ST. LOUIS, Missouri, March 7 (Reuters) - Smithfield Foods Inc SFD.N will send a delegation of company officials and outside consultants to China in 30 days to look at potential business opportunities, the company's chief executive said on Friday.
In the past Smithfield, the largest U.S. hog and pork producer, showed little interest in China other than to ship it meat.
But CEO Larry Pope said "we are looking very seriously" at China after a recent trip to the world's most populous nation.
"Up to this point, we held a position we weren't going to do much in China. After having spent some time there, it was just a surface view for 10 days, I'm sending a high-level senior delegation very soon to China -- in the next 30 days -- to spend several months," Pope told reporters at the National Pork Forum in Saint Louis, Missouri.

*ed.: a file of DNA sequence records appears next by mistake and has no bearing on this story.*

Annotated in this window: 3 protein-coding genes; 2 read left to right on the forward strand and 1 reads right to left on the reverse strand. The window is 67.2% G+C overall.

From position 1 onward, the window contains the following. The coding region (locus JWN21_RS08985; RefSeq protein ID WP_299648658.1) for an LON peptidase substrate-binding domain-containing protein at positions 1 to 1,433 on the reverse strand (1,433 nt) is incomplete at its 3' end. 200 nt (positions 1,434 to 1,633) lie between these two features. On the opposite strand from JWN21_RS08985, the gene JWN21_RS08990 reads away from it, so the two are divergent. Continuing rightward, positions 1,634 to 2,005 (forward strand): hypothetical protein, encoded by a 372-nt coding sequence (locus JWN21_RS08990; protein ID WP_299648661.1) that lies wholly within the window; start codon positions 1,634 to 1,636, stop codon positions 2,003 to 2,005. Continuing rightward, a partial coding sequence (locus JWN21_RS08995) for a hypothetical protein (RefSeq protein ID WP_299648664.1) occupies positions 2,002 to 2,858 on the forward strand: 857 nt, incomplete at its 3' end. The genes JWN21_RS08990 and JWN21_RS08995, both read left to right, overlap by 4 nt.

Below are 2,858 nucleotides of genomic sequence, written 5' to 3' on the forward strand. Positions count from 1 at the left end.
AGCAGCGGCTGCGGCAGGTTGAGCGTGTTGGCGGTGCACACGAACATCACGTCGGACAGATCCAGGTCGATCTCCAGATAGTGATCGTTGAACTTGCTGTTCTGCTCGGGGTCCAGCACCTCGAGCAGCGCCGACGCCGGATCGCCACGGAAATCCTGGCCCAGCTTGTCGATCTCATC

During the next three to five months, Smithfield will do a detailed analysis of business in China. Several consulting firms, both from the U.S. and China, will work with Smithfield during the visit.
The Chinese government is very supportive of business and it wants to help industry, Pope said.
"We haven't made any decisions yet, but the fact of the matter is it's a growing protein environment. They like our product and we would be fools not to look at it," Pope said.
Earlier this week, Smithfield announced that it agreed to sell its beef business, including beef processing plants and cattle feeding operations, to JBS S.A., (JBSS3.SA) a Brazilian meat company.
On Friday, Pope told reporters the deal could close as early as in a few months, depending on government approval.
"I think it could be very quickly, from a couple of months to six or seven months," he said. (Reporting by Jerry Bieszk; Editing by Marguerita Choy)